• Osteoporosis of elbow joint
  • Capitellar osteochondritis dissecans and injury
  • Triceps tendonitis may lead to tennis elbow or lateral epicondylitis
  • Radiocapitellar osteoporosis and osteoarthritis
  • Shingles

The risk for the specefic occupations are sports, and domestic activities that demand an extension of the wrist are myriad. More common examples are plumbing; playing a musical instrument; painting; weaving; raking; using screwdrivers, pliers, and hammers; cutting meat; turning doorknobs; fishing; engaging in arm wrestling, racket sports, and other twisting movements; and lifting objects with an extended wrist.

Symptoms of Tennis Elbow

  • Pain in the outer elbow joint is the first symptom of tennis elbow.
  • Pain may be felt when the elbow movement, touch
  • Pain may be spread to the whole upper arm, forearms muscle, and even hand
  • Paresthesia itching, numbness, and tingling sensation may be felt
  • The pain may be felt in simple works such as unscrewing the cap of the bottle, brushing teeth, squishing a towel after a bath, playing a manual fan.
  • In case of severe symptoms of tennis elbow is just lifting a cup of tea or coffee.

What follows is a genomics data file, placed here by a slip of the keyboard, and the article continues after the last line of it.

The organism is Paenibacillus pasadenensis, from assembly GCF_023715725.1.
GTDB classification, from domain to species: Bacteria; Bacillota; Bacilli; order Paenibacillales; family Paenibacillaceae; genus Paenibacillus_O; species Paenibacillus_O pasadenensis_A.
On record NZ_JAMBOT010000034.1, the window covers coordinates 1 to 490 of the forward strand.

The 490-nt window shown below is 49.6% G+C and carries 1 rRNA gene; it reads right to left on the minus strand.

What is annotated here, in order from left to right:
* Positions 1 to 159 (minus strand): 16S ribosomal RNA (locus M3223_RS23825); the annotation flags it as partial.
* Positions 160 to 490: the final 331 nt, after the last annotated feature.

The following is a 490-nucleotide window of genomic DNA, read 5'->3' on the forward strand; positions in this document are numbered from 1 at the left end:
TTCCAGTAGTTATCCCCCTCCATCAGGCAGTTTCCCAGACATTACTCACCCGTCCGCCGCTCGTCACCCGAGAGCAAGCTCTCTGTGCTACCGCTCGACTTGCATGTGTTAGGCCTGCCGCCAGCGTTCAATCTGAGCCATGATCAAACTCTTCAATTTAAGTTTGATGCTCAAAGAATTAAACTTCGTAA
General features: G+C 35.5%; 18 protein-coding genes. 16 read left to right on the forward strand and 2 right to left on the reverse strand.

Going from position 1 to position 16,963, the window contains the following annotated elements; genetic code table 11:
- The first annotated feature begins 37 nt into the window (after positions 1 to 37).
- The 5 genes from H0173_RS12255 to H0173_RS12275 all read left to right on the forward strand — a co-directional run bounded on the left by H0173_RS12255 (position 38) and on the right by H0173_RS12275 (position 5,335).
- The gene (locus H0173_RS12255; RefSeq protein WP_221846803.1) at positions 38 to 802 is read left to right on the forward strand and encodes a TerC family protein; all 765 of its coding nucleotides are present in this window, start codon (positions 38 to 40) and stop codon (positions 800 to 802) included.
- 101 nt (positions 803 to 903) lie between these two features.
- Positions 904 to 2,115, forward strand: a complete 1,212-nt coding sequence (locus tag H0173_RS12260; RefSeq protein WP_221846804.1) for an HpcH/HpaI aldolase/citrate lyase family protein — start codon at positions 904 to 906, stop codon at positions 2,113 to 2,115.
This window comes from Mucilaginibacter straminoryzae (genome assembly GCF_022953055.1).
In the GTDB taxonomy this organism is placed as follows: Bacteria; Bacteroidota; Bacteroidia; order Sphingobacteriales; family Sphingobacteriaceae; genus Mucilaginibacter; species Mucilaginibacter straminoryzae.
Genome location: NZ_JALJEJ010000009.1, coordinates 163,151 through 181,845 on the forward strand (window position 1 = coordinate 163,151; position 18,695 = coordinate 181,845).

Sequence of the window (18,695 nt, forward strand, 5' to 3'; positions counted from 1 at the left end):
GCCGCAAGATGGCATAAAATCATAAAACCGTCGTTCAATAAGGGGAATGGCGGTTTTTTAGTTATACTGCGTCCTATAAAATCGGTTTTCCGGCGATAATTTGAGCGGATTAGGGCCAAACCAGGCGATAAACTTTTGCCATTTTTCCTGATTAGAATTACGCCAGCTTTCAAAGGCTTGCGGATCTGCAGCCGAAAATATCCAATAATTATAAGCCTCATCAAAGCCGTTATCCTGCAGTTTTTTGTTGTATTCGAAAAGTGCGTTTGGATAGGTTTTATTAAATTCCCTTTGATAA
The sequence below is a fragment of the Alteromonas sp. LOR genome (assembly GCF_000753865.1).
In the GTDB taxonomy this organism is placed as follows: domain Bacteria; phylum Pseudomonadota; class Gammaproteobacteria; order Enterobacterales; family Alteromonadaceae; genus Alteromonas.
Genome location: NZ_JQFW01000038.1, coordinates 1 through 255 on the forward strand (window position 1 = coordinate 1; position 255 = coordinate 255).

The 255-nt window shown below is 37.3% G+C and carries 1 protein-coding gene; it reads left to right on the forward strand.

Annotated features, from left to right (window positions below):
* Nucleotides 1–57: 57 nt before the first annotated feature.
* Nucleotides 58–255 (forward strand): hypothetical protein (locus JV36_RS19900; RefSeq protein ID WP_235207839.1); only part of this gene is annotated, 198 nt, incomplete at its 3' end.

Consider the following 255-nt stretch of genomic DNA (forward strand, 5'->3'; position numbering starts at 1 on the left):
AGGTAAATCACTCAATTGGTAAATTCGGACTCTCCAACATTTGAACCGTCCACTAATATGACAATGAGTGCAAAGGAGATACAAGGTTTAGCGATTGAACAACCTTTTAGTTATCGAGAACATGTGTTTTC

• Pain also may be severe in case of strong griping and with the arm in flexible comparing before.
  • The pain may go away when the arm is resting and may increase at night and sleeping time.

Diagnosis of Tennis Elbow

Physical exam for tennis elbow or lateral epicondylitis and elbow upper side pain should focus on the neurovascular territory of the involved compartment

  • Observe skin for lesions, swelling, or color change that seen in the inner forearms muscle pain
  • When palpating over the compartment, you are observing temperature, tension, tenderness
  • Check pulses, blood pressure, temperature
  • Evaluate two-point discrimination and sensation
  • Evaluate motor and sensory function of the elbow joint
  • Pain when getting out of bed
  • Inability to keep hand for a prolonged time